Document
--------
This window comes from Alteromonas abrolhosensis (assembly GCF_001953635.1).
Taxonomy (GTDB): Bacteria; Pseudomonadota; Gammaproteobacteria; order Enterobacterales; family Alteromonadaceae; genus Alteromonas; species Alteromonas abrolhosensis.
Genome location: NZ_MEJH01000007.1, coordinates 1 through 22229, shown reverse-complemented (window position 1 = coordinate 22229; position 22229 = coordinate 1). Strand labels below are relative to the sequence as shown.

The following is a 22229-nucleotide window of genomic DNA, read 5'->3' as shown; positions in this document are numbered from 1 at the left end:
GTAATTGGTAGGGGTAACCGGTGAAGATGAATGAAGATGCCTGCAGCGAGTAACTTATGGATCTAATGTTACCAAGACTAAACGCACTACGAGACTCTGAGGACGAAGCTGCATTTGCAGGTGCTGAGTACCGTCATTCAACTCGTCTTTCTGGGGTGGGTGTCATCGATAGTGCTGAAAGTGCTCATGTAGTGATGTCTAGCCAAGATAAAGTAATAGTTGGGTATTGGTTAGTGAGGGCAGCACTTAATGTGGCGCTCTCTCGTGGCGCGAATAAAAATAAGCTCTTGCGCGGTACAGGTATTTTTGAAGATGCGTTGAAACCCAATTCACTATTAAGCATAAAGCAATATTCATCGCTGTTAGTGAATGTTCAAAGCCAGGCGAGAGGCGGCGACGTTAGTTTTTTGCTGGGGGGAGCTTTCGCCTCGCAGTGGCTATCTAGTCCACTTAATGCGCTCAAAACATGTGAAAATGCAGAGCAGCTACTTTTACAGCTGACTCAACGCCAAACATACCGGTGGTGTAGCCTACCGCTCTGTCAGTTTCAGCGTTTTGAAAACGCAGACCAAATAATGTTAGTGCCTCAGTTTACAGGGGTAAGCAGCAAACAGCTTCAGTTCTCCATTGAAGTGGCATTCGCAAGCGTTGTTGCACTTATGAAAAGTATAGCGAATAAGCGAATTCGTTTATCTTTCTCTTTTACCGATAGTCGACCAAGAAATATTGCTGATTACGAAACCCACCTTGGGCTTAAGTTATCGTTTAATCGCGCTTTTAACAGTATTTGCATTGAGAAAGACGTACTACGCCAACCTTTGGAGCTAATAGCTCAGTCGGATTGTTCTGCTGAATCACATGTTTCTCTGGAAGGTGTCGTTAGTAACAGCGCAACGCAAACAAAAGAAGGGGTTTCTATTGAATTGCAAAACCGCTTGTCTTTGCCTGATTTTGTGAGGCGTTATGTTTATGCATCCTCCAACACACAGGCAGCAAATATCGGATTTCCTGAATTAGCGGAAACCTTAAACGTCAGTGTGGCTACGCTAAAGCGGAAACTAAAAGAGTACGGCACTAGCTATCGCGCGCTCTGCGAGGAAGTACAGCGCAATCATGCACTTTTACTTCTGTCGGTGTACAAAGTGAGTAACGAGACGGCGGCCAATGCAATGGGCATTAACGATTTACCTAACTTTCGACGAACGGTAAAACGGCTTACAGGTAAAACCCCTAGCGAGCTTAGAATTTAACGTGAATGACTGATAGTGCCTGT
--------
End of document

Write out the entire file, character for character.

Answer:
This window comes from Alteromonas abrolhosensis (assembly GCF_001953635.1).
Taxonomy (GTDB): Bacteria; Pseudomonadota; Gammaproteobacteria; order Enterobacterales; family Alteromonadaceae; genus Alteromonas; species Alteromonas abrolhosensis.
Genome location: NZ_MEJH01000007.1, coordinates 1 through 22229, shown reverse-complemented (window position 1 = coordinate 22229; position 22229 = coordinate 1). Strand labels below are relative to the sequence as shown.

The following is a 22229-nucleotide window of genomic DNA, read 5'->3' as shown; positions in this document are numbered from 1 at the left end:
GTAATTGGTAGGGGTAACCGGTGAAGATGAATGAAGATGCCTGCAGCGAGTAACTTATGGATCTAATGTTACCAAGACTAAACGCACTACGAGACTCTGAGGACGAAGCTGCATTTGCAGGTGCTGAGTACCGTCATTCAACTCGTCTTTCTGGGGTGGGTGTCATCGATAGTGCTGAAAGTGCTCATGTAGTGATGTCTAGCCAAGATAAAGTAATAGTTGGGTATTGGTTAGTGAGGGCAGCACTTAATGTGGCGCTCTCTCGTGGCGCGAATAAAAATAAGCTCTTGCGCGGTACAGGTATTTTTGAAGATGCGTTGAAACCCAATTCACTATTAAGCATAAAGCAATATTCATCGCTGTTAGTGAATGTTCAAAGCCAGGCGAGAGGCGGCGACGTTAGTTTTTTGCTGGGGGGAGCTTTCGCCTCGCAGTGGCTATCTAGTCCACTTAATGCGCTCAAAACATGTGAAAATGCAGAGCAGCTACTTTTACAGCTGACTCAACGCCAAACATACCGGTGGTGTAGCCTACCGCTCTGTCAGTTTCAGCGTTTTGAAAACGCAGACCAAATAATGTTAGTGCCTCAGTTTACAGGGGTAAGCAGCAAACAGCTTCAGTTCTCCATTGAAGTGGCATTCGCAAGCGTTGTTGCACTTATGAAAAGTATAGCGAATAAGCGAATTCGTTTATCTTTCTCTTTTACCGATAGTCGACCAAGAAATATTGCTGATTACGAAACCCACCTTGGGCTTAAGTTATCGTTTAATCGCGCTTTTAACAGTATTTGCATTGAGAAAGACGTACTACGCCAACCTTTGGAGCTAATAGCTCAGTCGGATTGTTCTGCTGAATCACATGTTTCTCTGGAAGGTGTCGTTAGTAACAGCGCAACGCAAACAAAAGAAGGGGTTTCTATTGAATTGCAAAACCGCTTGTCTTTGCCTGATTTTGTGAGGCGTTATGTTTATGCATCCTCCAACACACAGGCAGCAAATATCGGATTTCCTGAATTAGCGGAAACCTTAAACGTCAGTGTGGCTACGCTAAAGCGGAAACTAAAAGAGTACGGCACTAGCTATCGCGCGCTCTGCGAGGAAGTACAGCGCAATCATGCACTTTTACTTCTGTCGGTGTACAAAGTGAGTAACGAGACGGCGGCCAATGCAATGGGCATTAACGATTTACCTAACTTTCGACGAACGGTAAAACGGCTTACAGGTAAAACCCCTAGCGAGCTTAGAATTTAACGTGAATGACTGATAGTGCCTGT